Cian Hogan vs Eamon Deane

Cian Hogan on Eamon Deane: “He lives off Facebook and Instagram the poor chap”

Speaking to Warrior’s Cian Hogan you get the impression that there is no love lost between Mayhem’s Eamon Deane and himself.

The pair were originally due to fight at Cage Kings Dublin last year, but Deane was forced to withdraw through injury which sparked increased tensions between the pair.

On June 10th at the Takeover 9 their rivalry should be put to bed once and for all as they go toe-to-toe in the main event.

Animosity arose between the two after both excelled as amateur K-1 fighters but the pair were never matched until Cage Kings because they fought at different weights.

In an interview with Fightstore Media, Hogan expressed his disbelief when pictures of Deane sparring circulated a few days after his Cage Kings withdrawal.

“I’ve been wanting this fight for three years. He’s been saying that he’s the country’s number one so I’ve been asking Cian [Cowley] to get me matched with him. He lost a few fights then took a long break. When Cage Kings came around last year, I begged Lar Byrne to get me Eamon Deane… the week before the fight he pulls out.

“What really pissed me off was that he said he was injured and two days later he posts a picture of himself sparring. I thought I was dreaming. I couldn’t believe that he was that stupid to pull-out and then post up pictures sparring where he looked fine,” said Hogan.

A lingering hostility was evident between both men. But, when Deane defeated Jamie Moore, a training partner of Hogan’s, last year, it provided an opportunity for both to put their beef behind them.

“After the fight, he came up to us and said that he didn’t want any more beef with us. That was grand, I thought it was over and I had respect for him.”

However, this newly-formed neutrality was ended when the pair exchanged words on Facebook.

“He started posting about moving to Thailand and that he wants to become like John Wayne Parr. I left a comment saying that I’d happily fight him Thai rules in June. Then he responds with a real cheeky comment saying that I wouldn’t want anything to do with him after June, and he blocked me so I couldn’t reply. It was all forgotten about after he fought Jamie but now he’s brought it all back up again.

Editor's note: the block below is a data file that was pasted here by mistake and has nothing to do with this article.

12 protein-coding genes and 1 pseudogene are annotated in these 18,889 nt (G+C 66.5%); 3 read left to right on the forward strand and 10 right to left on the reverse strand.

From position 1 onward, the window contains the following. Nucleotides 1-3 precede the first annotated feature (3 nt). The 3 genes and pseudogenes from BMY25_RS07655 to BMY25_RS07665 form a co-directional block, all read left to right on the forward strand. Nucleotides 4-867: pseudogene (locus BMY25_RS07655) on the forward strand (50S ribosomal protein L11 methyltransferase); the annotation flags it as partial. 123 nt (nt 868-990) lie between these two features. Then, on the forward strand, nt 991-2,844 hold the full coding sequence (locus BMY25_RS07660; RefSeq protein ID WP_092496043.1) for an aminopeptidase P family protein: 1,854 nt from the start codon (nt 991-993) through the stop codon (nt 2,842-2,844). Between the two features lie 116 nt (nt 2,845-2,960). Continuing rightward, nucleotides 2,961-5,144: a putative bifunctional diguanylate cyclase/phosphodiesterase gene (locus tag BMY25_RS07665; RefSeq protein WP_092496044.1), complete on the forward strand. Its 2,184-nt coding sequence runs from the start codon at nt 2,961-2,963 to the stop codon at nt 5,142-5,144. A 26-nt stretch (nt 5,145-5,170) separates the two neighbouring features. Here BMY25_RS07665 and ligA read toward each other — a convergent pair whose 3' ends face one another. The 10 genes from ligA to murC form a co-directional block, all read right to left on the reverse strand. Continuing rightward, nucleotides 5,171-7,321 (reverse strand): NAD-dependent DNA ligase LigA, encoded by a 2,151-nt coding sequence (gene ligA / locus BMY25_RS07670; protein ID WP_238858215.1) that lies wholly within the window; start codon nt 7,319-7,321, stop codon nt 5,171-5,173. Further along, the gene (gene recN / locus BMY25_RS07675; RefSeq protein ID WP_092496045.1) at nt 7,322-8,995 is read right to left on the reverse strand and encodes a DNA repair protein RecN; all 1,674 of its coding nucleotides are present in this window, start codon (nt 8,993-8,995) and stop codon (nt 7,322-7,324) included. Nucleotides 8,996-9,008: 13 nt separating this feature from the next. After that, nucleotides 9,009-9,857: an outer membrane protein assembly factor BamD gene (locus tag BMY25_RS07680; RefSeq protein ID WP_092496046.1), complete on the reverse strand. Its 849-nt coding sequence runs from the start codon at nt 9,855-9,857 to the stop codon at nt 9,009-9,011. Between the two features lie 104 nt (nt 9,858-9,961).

“He lives off Facebook and Instagram the poor chap. I just can’t wait to hit him. But, I’m not going into this emotionally, I’ll treat it like any other fight.

“He’s so insecure. He puts up all this mad shit about the power of positive thinking and then he posts about not being mentally there for the last year and a half. He’s a gym hopper as well. He blames other people for his bad performances instead of taking the blame for them himself. He just hops gym and forgets about his old coach,” said Hogan.

The Warriors man continued by saying that Deane has ‘a very basic K-1 style’ and believes that under the tutelage of Cian Cowley he will be able to deal with anything the Derry fighter has to offer.

Hogan expects the first two rounds to rattle his opponent. He believes that the Warriors crowd will be ‘twice as loud’ as the one in Derry and warned Deane not to underestimate his right-hand shots.

“There’s no point saying before a fight that you’re going to knock him out because anything could happen. You can’t just plan a KO. I know for a fact if he takes a few of my right hands early he’s going to be a lot more hesitant coming in close. He’ll definitely know what’s hit him after the first two rounds.”

In his last fight, Hogan defeated Kyle Jewel via first-round TKO in a Thai rules bout. At Takeover 9 he will make his long-awaited pro K-1 debut and is determined to leave victorious.

“That was the second time I’ve stopped someone with my hands. He walked straight into it. I led him on to the counter but he had very sloppy hands like a traditional Thai boxer style so it was easy for me. Warriors and Lionheart are the only two gyms that implement that style to deal with any stand-up discipline. I know Eamon will be a completely different fighter and I won’t compare it to my last fight but I’m confident.”

Like head-coach Cowley, Hogan has also made the move into MMA under the guidance of Owen Roddy at SBG Charlestown. He lost his first amateur bout to Aryvdas Pumputis via unanimous decision at KCMMA 1 but remains determined to make a name for himself in the sport.

“When Cian started doing it, it kind of gave the green light to go. When I began training, it wasn’t to go to MMA, it was because I was working near Charlestown. It was actually before the last fight with Eamon, I couldn’t make it to Warriors so I was training there. I said I’d stay in for the MMA class and I started to like it. I kept doing that and then Owen said if I wanted to compete to let him know. It just went on from there, I fell in love with grappling.

“After this fight, I’m going to concentrate completely on grappling after this one. I’ve seen after my first MMA fight that it’s very important. I know that it’s not my best aspect so people will target it straight away,” he said.


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Alastair Magee

Recent Journalism graduate with a passion for covering martial arts. Giving amateur and professional fighters in Ireland the coverage they deserve.

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